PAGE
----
The engine was removed from the as arrived crate and secured onto a test stand. Some slight scrape marks were observed on the #2 and #4 valve covers, a small dent on one of the pushrod tubes, and one cross threaded valve cover screw. The starter also has some clearance modifications. The engine crankshaft was rotated and turned freely without interruption. A static timing check on the "P" mags was performed, with timing confirmed set at zero degrees, which was correct for this engine model. The engine was then installed on the test stand, accompanied by a test propeller being installed. The original 6 ½ quarts of engine oil was retained in the engine for the engine run. The original oil filter was removed from the engine and cut open. No foreign material was observed in the paper filtration cartridge. A new oil filter was then installed on the engine. The original oil temperature probe was removed due to incompatible wiring for the Aero Sport Power test stand; a substitute test probe was installed. A "cold" leak down test was performed on the cylinders prior to the initial startup, with leak downs recorded as good - #1 75.6/80; #2 76/80; #3 75/80; #4 75/80. The top spark plugs were removed, followed by the engine oil system being prelubed by rotating the engine with the starter motor until oil pressure was observed on the oil pressure gauges installed in the test stand. The top spark plugs were then reinstalled as per the "P" mag directions; as two plugs lead were missing, two substitute test leads were used, and wired with the test wiring harness. The test stand was then repositioned to an on-airport test area where the engine was started without interruption. The engine was then run for about 30 minutes at various rpm ranges, with no interruptions notes. The engine was examined for oil leak subsequent to the test run having been completed, with no oil leaks observed. A "hot" leak down test was performed and recorded as good - #1 77/80; #2 78/80; #3 78/80; #4 78/80. The oil filter was removed and cut open, with no foreign material observed. The engine run revealed that the engine ran as designed and was in good operating condition, with no anomalies noted that would preclude normal operation. (Refer to the Aero Sport Power Engine Inspection Report, Section 6, which is appended to the docket for this report.)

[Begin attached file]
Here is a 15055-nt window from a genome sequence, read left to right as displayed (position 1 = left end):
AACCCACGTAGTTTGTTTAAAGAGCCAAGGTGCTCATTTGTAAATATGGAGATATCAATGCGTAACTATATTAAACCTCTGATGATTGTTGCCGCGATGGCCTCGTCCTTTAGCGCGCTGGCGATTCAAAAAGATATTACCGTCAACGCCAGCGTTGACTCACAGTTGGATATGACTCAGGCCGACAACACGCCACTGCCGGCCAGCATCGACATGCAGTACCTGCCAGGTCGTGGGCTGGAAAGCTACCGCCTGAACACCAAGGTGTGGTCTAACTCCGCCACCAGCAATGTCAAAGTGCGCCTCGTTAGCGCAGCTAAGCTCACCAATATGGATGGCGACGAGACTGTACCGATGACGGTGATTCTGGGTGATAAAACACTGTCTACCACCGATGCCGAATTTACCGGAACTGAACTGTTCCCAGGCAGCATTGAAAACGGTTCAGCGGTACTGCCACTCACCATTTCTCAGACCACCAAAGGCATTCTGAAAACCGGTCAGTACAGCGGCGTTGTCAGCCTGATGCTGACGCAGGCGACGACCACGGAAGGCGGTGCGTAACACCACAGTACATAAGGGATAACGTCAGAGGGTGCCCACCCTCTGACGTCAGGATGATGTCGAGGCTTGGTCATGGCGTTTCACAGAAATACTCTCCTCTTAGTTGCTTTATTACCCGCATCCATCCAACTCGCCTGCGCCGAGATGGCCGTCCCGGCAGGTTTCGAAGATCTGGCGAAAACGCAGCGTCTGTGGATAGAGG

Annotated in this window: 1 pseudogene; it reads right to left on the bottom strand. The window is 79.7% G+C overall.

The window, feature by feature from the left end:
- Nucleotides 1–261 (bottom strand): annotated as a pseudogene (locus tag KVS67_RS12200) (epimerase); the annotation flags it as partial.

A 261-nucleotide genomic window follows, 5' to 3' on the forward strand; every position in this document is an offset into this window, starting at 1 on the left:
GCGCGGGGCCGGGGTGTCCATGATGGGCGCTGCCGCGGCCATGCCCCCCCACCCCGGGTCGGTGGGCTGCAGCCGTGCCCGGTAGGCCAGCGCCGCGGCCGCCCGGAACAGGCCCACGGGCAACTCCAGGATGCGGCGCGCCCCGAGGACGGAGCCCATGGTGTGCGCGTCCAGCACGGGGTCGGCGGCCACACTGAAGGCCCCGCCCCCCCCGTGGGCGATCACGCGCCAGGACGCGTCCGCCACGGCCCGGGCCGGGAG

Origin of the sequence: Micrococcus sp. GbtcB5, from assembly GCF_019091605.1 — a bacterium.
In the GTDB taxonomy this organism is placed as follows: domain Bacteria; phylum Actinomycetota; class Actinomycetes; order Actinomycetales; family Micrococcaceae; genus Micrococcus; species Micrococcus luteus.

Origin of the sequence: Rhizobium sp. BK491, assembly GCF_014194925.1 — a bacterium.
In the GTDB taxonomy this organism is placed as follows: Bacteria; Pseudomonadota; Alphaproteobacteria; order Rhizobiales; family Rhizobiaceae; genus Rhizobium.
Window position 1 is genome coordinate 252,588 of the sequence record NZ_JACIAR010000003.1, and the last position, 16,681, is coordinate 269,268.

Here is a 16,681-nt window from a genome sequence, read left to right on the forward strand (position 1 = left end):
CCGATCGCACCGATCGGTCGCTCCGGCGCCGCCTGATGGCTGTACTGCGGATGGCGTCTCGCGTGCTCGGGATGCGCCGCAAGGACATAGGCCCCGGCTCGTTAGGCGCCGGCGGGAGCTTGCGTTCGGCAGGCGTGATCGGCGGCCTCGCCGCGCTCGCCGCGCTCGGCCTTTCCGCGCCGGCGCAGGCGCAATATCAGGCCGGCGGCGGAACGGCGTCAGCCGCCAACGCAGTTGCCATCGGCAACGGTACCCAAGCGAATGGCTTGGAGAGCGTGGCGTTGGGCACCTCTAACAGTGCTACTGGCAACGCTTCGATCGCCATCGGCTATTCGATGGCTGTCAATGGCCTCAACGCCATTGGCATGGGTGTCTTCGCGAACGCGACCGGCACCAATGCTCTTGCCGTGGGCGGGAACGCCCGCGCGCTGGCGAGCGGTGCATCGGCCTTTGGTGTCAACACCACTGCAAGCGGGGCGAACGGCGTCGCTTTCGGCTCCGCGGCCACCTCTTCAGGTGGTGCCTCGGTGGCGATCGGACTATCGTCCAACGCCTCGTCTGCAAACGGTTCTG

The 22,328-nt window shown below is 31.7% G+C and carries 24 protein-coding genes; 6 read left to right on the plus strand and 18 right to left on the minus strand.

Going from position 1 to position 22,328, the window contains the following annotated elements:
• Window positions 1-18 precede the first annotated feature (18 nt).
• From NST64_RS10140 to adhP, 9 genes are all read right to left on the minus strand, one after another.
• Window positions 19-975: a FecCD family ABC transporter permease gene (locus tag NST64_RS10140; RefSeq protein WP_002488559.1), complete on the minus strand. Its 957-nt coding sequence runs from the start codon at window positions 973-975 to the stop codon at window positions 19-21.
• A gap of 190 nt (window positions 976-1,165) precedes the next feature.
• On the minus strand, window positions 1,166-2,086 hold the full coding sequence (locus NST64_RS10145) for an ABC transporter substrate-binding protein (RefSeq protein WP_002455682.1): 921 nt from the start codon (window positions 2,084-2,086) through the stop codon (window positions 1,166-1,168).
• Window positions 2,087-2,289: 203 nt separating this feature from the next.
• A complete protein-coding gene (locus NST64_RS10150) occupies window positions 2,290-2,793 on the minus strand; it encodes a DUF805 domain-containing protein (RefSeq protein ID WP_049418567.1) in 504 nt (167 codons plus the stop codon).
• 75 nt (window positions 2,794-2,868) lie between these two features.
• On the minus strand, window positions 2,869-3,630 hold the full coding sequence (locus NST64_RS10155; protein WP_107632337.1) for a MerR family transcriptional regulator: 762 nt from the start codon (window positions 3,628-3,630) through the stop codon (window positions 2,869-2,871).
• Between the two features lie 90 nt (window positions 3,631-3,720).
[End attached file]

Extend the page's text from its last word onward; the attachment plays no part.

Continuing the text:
Subsequent to the examination of the engine at the facilities of Aero Sport Power, the propeller governor was removed from the engine and retained by the NTSB IIC. On July 19, 2016, the governor was shipped to the facilities of MT-Propeller, located in DeLand, Florida, for examination. On August 4, 2016, under the supervision of an FAA aviation safety inspector, the governor was inspected by an MT-Propeller technician. The technician reported that the governor was not damaged, that the drive shaft could be rotated freely by hand, and that the control arm was observed to move freely from high rpm to low rpm stops. The technician further reported that after flushing the governor with parts cleaner, it was installed on a test bench. After reaching operating temperature, a bench check was performed. All parameters were found to be within manufacturer's specifications. No anomalies with the governor were revealed that would have precluded normal operation. (Refer to the MT-Propeller governor examination report, which is appended to the docket for this report.)

The examination of the airplane's engine and associated components failed to reveal what precipitated the reported loss of engine power.

NTSB Probable Cause

A total loss of engine power for undetermined reasons, because postaccident examination of the engine and fuel system did not reveal any anomalies that would have precluded normal operation.